30-60-90 Triangle: Theorem, Properties & Formula

An error occurred trying to load this video.

Try refreshing the page, or contact customer support.

Coming up next: 45-45-90 Triangle: Theorem, Rules & Formula

You're on a roll. Keep up the good work!

Take Quiz Watch Next Lesson
Your next lesson will play in 10 seconds
  • 0:00 Special Triangles
  • 0:46 Qualities Of A…
  • 2:10 Example Problems
  • 4:48 Lesson Summary
Add to Add to Add to

Want to watch this again later?

Log in or sign up to add this lesson to a Custom Course.

Login or Sign up


Recommended Lessons and Courses for You

Lesson Transcript
Instructor: Joshua White

Josh has worked as a high school math teacher for seven years and has undergraduate degrees in Applied Mathematics (BS) & Economics/Physics (BA).

This lesson will explore a specific kind of right triangle, the 30-60-90 right triangle, including the relationships that exist between the sides and angles in them.

Special Triangles

If you've had any experience with geometry, you probably know that there are many different types of triangles. They can be classified by side length (isosceles, scalene, or equilateral) or by angle measurement (acute, obtuse, or right). Additionally, some of these types can be classified even further into smaller groups. This lesson is going to examine one kind of right triangle, which is a triangle that has exactly one right, or 90 degree, angle. This specific kind is a 30-60-90 triangle, which is just a right triangle where the two acute angles are 30 and 60 degrees. Why does this specific triangle have a special name? Let's find out.

Qualities of a 30-60-90 Triangle

A 30-60-90 triangle is special because of the relationship of its sides. Hopefully, you remember that the hypotenuse in a right triangle is the longest side, which is also directly across from the 90 degree angle. It turns out that in a 30-60-90 triangle, you can find the measure of any of the three sides, simply by knowing the measure of at least one side in the triangle.

The hypotenuse is equal to twice the length of the shorter leg, which is the side across from the 30 degree angle. The longer leg, which is across from the 60 degree angle, is equal to multiplying the shorter leg by the square root of 3. This picture shows this relationship with x representing the shorter leg.

example of 30-60-90 triangle

Of course, to go in the opposite direction you can divide, instead of multiply, by the appropriate factor. Thus, the relationships can be summarized like this:

Shorter leg ---> Longer Leg: Multiply by square root of 3
Longer leg ---> Shorter Leg: Divide by square root of 3
Shorter Leg ---> Hypotenuse: Multiply by 2
Hypotenuse ---> Shorter Leg: Divide by 2

Notice that the shorter leg serves as a bridge between the other two sides of the triangle. You can get from the longer leg to the hypotenuse, or vice versa, but you first 'pass through' the shorter leg by finding its value. In other words, there is no direct route from the longer leg to the hypotenuse, or vice versa.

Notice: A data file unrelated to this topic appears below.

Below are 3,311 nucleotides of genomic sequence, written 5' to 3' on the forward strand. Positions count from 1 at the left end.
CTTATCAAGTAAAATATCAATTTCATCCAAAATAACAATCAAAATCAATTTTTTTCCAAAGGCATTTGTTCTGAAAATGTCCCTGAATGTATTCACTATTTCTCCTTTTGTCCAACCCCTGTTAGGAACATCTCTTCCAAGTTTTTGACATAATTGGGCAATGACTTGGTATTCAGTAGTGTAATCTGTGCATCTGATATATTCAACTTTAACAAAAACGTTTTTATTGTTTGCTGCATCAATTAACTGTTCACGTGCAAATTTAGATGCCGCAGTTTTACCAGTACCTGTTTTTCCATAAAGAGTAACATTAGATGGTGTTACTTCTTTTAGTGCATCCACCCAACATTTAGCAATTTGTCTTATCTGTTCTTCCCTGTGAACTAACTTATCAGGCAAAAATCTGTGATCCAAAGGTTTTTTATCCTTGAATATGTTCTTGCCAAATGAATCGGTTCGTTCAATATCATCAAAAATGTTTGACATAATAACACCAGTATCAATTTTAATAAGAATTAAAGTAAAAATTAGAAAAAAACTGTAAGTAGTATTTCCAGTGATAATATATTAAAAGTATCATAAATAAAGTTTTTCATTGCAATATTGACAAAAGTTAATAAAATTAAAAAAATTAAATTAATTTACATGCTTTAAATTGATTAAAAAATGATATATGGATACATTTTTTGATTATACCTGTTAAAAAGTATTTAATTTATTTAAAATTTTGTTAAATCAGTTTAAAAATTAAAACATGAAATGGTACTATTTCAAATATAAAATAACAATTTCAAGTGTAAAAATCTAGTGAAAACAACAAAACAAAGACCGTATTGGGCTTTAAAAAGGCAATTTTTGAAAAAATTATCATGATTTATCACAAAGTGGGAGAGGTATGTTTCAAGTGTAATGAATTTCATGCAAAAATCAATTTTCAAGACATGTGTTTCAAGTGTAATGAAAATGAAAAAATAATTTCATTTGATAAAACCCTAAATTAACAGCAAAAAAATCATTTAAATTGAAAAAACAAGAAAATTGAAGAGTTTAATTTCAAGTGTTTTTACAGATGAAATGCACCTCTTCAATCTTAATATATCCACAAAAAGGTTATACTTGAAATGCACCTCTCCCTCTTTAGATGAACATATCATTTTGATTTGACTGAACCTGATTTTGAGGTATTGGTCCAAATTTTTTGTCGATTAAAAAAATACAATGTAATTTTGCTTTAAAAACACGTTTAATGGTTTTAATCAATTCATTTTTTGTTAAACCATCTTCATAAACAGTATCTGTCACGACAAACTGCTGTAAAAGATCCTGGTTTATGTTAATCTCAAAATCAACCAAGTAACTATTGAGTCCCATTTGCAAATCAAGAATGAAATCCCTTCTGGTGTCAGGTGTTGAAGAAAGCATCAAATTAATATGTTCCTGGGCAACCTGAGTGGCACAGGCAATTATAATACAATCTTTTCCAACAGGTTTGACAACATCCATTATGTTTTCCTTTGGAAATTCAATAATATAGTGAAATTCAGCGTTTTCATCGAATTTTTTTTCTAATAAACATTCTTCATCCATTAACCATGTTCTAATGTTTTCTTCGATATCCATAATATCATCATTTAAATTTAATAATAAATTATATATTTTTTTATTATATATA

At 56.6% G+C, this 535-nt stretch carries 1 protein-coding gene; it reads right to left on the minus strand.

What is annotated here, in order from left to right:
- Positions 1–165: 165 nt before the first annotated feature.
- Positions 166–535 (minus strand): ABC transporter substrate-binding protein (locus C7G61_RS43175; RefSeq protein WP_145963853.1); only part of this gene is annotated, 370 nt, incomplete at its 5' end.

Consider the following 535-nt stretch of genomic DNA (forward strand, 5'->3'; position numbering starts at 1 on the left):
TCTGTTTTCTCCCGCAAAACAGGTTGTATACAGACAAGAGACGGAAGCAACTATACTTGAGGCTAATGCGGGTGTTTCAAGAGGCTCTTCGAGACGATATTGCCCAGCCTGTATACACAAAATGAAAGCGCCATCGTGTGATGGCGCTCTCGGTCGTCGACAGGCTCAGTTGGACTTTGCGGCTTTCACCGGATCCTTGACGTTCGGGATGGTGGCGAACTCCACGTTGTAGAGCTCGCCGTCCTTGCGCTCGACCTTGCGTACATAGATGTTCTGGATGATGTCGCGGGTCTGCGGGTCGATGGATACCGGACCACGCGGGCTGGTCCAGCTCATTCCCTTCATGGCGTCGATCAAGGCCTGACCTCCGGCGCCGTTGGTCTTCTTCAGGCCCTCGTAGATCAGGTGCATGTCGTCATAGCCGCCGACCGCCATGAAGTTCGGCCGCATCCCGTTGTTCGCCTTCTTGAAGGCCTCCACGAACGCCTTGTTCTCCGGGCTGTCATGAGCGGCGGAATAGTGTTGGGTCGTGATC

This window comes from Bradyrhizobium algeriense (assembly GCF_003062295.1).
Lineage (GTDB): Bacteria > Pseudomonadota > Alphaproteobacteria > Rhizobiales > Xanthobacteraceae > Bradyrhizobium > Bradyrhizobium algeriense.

Example Problems

Let's take a look at some examples.

Example 1

This is a 30-60-90 triangle with one side length given. Let's find the length of the other two sides, a and b.

example problem 1

Since the side you are given, 8, is across from the 30 degree angle, it will be the shorter leg. To find the longer leg, or a, you can simply multiply it by the square root of 3 to get 8 square root 3. To find the hypotenuse, or b, you can simply multiply by the shorter leg by 2. Thus, it will be 8 * 2 = 16.

Example 2

Here is a 30-60-90 triangle with one side length given. Let's find the length of the other two sides, x and y.

example problem 2

You are given the length of the hypotenuse in this problem. Therefore, you must first find the length of the shorter leg, which is x. You can do this by dividing the hypotenuse, 20, by 2 to get x = 10. Now that you know the value of the shorter leg, you can multiply it by the square root of 3 to find the y. The longer leg will be 10 square root 3.

Example 3

Here is a 30-60-90 triangle with one side length given. Let's find the length of the other two sides, c and d.

example problem 3

To unlock this lesson you must be a Member.
Create your account

Register to view this lesson

Are you a student or a teacher?

Unlock Your Education

See for yourself why 30 million people use

Become a member and start learning now.
Become a Member  Back
What teachers are saying about
Try it risk-free for 30 days

Earning College Credit

Did you know… We have over 160 college courses that prepare you to earn credit by exam that is accepted by over 1,500 colleges and universities. You can test out of the first two years of college and save thousands off your degree. Anyone can earn credit-by-exam regardless of age or education level.

To learn more, visit our Earning Credit Page

Transferring credit to the school of your choice

Not sure what college you want to attend yet? has thousands of articles about every imaginable degree, area of study and career path that can help you find the school that's right for you.

Create an account to start this course today
Try it risk-free for 30 days!
Create An Account